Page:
InPage eyes New Zealand

Wednesday 29 August 2007, 12:03AM

By Grant Jackson


International Internet advertising company InPage Incorporated is poised to launch in New Zealand in the comming month. The company has completed registration with the NZ companies office.

The advent of the World Wide Web as a giant retail mechanism brought with it a means to reach consumers all over the world. However, as with all communication media when they are young, it takes time for and effective advertising vehicle to evolve.

In the Internet space that time has arrived with the launch of InPageAds ­ a solution that promises to improve the efficiency and effectiveness of Internet-based advertising. Furthermore, the new tool also has interesting longer-term implications for other forms of product promotion such as electronic billboards, kiosks and cell phones; however the initial launch will focus solely on Internet Advertising as a branding impact tool.

And this couldn’t be happening at a better time because advertisers are moving to the Internet in their droves. According to ZenithOptimedia, online advertising accounted for 4.3% of the global market during 2005 (worth some $406 billion) and the organisation expects this to climb reach 5% by 2007.

However, Safa Rashtchy, senior analyst at Piper Jaffray, is far more bullish: Online is on its way up to 10% share much faster than we anticipated, he says, giving a "conservative" estimate that online advertising will exceed $55 billion globally by 2010, a 27 percent compound annual growth rate (CAGR) over 2005. He points to large advertisers like Absolut Vodka, GM and Ford, all of which plan to spend 20 percent of their marketing budgets online in 2006.

This is despite the fact the shortage of online advertising inventory, which Gustave Truter, marketing director at InPage, says is not holding anyone back. Networks, remnant space and contextual search all continue to expand, even if inventory on large portals is sold out. Therein lies the opportunity for InPage because it expands the advertising inventory available within a portal as it displays ads between pages in the white space between clicks; and it does so by providing a full screen branding solution.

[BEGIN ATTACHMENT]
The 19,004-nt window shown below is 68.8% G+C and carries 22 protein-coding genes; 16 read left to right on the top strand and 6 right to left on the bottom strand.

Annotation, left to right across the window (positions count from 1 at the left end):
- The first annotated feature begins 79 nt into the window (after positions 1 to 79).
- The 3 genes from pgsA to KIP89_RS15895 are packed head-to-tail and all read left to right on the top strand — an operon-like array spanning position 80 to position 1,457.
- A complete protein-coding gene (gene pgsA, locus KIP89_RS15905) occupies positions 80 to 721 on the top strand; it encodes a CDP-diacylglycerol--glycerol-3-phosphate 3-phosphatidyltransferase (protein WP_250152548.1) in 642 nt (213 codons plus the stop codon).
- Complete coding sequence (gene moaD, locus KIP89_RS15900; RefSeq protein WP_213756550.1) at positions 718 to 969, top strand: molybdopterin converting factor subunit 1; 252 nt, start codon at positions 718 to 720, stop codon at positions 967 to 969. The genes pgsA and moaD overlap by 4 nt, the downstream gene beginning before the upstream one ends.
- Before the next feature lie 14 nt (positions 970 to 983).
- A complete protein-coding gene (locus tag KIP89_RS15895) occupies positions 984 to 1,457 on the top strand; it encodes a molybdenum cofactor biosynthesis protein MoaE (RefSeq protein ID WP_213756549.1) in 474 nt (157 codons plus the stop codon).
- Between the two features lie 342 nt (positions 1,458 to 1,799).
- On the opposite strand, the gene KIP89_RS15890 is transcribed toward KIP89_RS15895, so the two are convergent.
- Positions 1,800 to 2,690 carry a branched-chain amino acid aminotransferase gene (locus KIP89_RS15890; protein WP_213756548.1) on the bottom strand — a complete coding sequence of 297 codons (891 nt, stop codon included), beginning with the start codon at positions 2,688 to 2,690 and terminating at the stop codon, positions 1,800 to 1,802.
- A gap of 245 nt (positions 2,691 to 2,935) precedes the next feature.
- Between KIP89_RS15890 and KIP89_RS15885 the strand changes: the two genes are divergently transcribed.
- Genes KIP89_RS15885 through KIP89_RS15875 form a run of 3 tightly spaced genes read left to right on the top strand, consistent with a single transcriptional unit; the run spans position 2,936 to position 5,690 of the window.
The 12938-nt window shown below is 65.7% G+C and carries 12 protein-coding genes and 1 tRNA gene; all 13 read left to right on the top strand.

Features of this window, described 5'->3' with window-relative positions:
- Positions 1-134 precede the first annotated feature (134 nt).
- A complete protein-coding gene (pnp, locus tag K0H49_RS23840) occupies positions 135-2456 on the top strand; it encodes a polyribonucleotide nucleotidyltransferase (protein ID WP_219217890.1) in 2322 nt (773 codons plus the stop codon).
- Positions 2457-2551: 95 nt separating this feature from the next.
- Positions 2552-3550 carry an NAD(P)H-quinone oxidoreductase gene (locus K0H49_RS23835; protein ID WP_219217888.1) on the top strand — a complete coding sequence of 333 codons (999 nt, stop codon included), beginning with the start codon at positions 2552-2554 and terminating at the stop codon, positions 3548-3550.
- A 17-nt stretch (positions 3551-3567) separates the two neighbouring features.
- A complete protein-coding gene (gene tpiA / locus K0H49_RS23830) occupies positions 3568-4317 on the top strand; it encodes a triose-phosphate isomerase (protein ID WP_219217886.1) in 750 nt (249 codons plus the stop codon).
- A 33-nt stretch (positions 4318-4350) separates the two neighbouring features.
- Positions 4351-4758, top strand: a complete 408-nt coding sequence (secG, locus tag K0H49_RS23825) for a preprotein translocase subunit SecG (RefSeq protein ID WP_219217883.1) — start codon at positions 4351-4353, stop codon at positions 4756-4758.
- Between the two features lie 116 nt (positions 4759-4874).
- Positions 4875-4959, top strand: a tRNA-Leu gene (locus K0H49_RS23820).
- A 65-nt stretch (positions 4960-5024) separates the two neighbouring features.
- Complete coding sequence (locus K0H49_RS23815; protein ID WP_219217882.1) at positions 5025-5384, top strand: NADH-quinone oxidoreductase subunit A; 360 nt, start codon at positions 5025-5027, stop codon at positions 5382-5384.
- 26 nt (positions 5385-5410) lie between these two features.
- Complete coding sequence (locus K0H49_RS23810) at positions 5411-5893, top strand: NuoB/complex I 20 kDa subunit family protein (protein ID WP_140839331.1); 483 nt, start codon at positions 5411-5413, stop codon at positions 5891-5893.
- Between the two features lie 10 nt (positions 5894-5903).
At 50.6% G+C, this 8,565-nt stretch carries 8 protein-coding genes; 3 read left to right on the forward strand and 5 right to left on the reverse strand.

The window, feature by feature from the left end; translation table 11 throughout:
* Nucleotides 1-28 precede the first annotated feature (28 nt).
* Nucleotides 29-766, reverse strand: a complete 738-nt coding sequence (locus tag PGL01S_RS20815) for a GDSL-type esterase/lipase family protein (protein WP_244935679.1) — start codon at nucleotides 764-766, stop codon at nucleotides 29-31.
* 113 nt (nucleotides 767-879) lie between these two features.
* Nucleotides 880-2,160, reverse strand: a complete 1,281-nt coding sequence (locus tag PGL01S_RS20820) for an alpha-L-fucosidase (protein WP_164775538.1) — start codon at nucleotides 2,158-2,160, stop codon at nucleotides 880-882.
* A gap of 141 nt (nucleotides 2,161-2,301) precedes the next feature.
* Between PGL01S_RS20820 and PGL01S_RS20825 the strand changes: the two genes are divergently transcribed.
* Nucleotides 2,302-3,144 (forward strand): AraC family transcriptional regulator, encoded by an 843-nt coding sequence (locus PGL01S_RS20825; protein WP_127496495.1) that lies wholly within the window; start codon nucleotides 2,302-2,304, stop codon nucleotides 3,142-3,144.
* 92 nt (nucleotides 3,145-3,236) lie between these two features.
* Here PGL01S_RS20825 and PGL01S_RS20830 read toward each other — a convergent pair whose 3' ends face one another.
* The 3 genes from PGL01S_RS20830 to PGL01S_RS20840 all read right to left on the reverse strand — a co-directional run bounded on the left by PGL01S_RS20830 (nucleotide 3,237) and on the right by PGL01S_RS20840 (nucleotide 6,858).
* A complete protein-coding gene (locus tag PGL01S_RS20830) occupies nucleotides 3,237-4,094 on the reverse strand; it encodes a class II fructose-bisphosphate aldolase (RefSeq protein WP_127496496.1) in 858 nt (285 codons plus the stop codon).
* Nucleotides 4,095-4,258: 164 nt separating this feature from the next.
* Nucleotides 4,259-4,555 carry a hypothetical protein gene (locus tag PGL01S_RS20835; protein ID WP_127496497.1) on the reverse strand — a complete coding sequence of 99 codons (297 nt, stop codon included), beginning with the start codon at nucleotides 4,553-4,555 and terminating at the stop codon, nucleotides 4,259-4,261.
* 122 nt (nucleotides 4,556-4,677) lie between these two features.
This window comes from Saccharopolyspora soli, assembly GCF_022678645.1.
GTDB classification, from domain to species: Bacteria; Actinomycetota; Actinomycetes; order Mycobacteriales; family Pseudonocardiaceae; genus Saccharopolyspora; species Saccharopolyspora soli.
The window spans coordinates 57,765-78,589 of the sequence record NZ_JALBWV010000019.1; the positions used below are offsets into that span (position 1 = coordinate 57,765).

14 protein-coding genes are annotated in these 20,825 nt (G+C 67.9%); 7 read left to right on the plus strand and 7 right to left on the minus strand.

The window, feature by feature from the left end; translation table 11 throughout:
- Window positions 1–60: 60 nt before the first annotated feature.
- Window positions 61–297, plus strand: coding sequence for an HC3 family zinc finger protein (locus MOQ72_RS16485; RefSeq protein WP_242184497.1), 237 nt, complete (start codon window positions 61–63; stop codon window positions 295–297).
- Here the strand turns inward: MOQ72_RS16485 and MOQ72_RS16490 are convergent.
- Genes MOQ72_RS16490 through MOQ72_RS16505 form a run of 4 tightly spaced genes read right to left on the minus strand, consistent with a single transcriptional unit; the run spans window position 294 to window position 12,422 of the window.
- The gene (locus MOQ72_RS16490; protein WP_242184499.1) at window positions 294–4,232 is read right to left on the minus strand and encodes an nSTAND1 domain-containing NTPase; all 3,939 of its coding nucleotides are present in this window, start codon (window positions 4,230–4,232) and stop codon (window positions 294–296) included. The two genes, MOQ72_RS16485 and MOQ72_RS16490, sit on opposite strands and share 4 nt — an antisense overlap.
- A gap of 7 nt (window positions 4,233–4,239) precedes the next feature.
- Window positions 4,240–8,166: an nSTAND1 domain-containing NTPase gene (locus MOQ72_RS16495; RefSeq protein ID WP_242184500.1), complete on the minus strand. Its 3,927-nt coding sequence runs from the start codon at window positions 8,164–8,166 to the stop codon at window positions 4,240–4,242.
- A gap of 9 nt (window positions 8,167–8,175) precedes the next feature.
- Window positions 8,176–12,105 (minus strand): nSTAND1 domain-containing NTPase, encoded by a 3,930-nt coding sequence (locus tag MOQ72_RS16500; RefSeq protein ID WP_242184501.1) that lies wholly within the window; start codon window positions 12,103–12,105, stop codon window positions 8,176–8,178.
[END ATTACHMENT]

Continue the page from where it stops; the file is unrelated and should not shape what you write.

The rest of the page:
He notes further that the product has been specifically designed to improve branding impact. Brand impact is attributed as one of the driving force behind the upswing in online advertising spend as agencies are increasingly able to tap into the clients traditional branding budgets, he explains.

Grant Jackson, CEO of InPage Incorporated, says InPage differentiates from traditional forms of banner advertising with the ability to display ads between pages and makes use of dead bandwidth. When you visit a web site there is always dead time while you’re reading. InPage use that time to download the next advert. Then, when you click on a link, it typically takes around three seconds ­ regardless of how fast your Internet connection is  to return the next complete page. It is during those three seconds that InPage display.

InPage also categorises web sites as either private or public. The former could be a site that employs people to sell advertising (such as a CNN or an online news publication) or a consumer-focused company that advertises its own products on its web site, including portals.

Access is critical in such cases. Sites are locked down but employees are provided with an electronic key to allocate and design media campaigns on the site. Advertising agencies can also be equipped with keys allowing them to update branding material. Different pricing structures can also be accommodated with these keys, he says.

To illustrate the second type of private site he pulls a conceptualisation out of the ether: Imagine that you’re motor vehicle portal and you want advertising on your site to be more appropriate to the content being viewed. If they’re looking at pages featuring the x-series, for example, you want them to see advertising specific to that model. InPage can do that, notes Jackson.

Both public and private sites require an initial registration with InPage. When a site is registered it is first categorised according to the site owners preferences, it is this categorisation of sites by their owners that determines whether a site is public or private, this in turn enables InPage to ensure that both content and ads are delivered in accordance with the owners specification. Once you are signed up the InPage program requires virtually no maintenance.

Public sites receive adverts from a pool of generic consumer adverts. If a Coca-Cola, Nike or Red Bull wants to advertise broadly on the web they can reach a broad cross-section of public web sites in this way, maximising your revenue potential from your site. InPage automatically place relevant CPC (cost-per-click) and CPM (cost-per thousand impressions) ads into the Public site, generating the maximum revenue per page and for the site owner. he adds.

In addition, the company’s InTouch technology delivers ads that are relevant and pertinent to public websites and includes features allowing site owners to block competitive ads through a filter system. All ads served by InPage are reviewed through a combination of human and automated processes, we apply sensitivity content filters to ensure that ads are not inappropriate, says Jackson

InTouch also allows site owners to monitor ad performance through the online reporting facility that provides data on the number of page impressions as well as clicks and click through rate. A public demonstration of InPage can be found on the web at: